I’ve returned to Maine! Half the year I live in the Midwest with my husband, John Briggs (he’s Director of the Konza Prairie Preserve, a Nature Conservancy site). From April-November I’m in Maine and we travel back and forth.
I’m drinking up Maine. How I missed the slosh of waves on rocks and air perfumed with the odor of salt and seaweed! And – of course – sea kayaking. First warmish day, I’ll roll my 17 foot kayak down the driveway and launch it in the saltmarsh across the street. Huge grin on my face, I’ll paddle into the wind, play on the waves, and absolutely love it. I do have to be careful to get back before low tide, though, or I’ll be stuck in the mud!
Now that I’m back, I’ll visit bookstores to set up readings plus chats about climate-fiction (“cli-fi”) and environmental impacts of warming on Maine’s coast. I’d love to do some with environmental organizations. Those will take place over the summer and I’ll post information on this website. I do have readings already schedule with several book groups, but those are private events.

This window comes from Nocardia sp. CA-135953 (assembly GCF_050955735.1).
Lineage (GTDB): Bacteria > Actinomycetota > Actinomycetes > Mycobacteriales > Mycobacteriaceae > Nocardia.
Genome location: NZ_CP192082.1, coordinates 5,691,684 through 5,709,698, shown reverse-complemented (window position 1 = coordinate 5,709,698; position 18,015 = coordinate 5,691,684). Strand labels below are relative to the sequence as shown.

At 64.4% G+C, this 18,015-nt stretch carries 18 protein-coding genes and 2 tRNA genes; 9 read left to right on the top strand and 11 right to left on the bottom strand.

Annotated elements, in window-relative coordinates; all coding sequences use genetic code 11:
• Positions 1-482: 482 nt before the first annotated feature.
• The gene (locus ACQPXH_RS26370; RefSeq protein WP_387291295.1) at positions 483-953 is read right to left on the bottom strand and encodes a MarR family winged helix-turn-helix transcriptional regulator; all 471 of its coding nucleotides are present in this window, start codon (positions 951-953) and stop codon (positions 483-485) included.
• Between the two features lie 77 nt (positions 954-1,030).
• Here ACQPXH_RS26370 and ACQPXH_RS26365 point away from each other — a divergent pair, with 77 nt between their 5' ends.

Several friends have asked about cli-fi since they’ve never heard the term. My friend and colleague, Dan Bloom, coined the term a while back. In a nutshell, this is fiction in which climate change is a major theme (or the theme). Most cli-fi takes place in the future and is dystopian, scary, and depressing. Of course, that approach serves a purpose.
My books are very different. They are contemporary stories in which readers get an idea what climate scientists actually do and the harassment they have to deal with. But it’s not gloomy by any means. It’s funny (like when Mara….oh, can’t let the cat out of the bag), fast paced, and immerses readers in the mysterious above and underwater ocean domain. And, of course, they are mystery so readers can try to figure out “who done it” along with Mara